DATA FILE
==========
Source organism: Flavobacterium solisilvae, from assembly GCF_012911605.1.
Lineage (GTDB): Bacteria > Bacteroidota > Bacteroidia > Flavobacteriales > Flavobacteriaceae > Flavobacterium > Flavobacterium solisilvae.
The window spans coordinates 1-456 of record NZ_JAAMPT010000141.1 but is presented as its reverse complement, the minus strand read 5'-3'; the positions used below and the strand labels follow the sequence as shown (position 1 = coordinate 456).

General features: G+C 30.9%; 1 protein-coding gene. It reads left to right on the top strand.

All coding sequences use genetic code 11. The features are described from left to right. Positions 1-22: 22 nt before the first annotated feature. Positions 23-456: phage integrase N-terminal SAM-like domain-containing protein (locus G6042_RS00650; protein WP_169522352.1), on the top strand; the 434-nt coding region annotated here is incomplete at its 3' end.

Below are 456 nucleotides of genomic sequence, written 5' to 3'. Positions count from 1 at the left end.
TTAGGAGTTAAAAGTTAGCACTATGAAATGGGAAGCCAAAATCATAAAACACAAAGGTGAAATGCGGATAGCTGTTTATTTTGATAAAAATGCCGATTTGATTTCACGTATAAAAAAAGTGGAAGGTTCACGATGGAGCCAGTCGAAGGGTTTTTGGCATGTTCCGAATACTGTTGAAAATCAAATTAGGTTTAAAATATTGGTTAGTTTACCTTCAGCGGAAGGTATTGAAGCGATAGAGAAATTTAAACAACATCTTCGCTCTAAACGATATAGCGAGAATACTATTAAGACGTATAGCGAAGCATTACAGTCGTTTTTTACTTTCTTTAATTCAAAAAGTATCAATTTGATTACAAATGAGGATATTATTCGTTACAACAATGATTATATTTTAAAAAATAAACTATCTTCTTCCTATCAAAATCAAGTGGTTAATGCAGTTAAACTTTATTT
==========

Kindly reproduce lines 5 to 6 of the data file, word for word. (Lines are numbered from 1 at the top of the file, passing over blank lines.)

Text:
All coding sequences use genetic code 11. The features are described from left to right. Positions 1-22: 22 nt before the first annotated feature. Positions 23-456: phage integrase N-terminal SAM-like domain-containing protein (locus G6042_RS00650; protein WP_169522352.1), on the top strand; the 434-nt coding region annotated here is incomplete at its 3' end.

Below are 456 nucleotides of genomic sequence, written 5' to 3'. Positions count from 1 at the left end.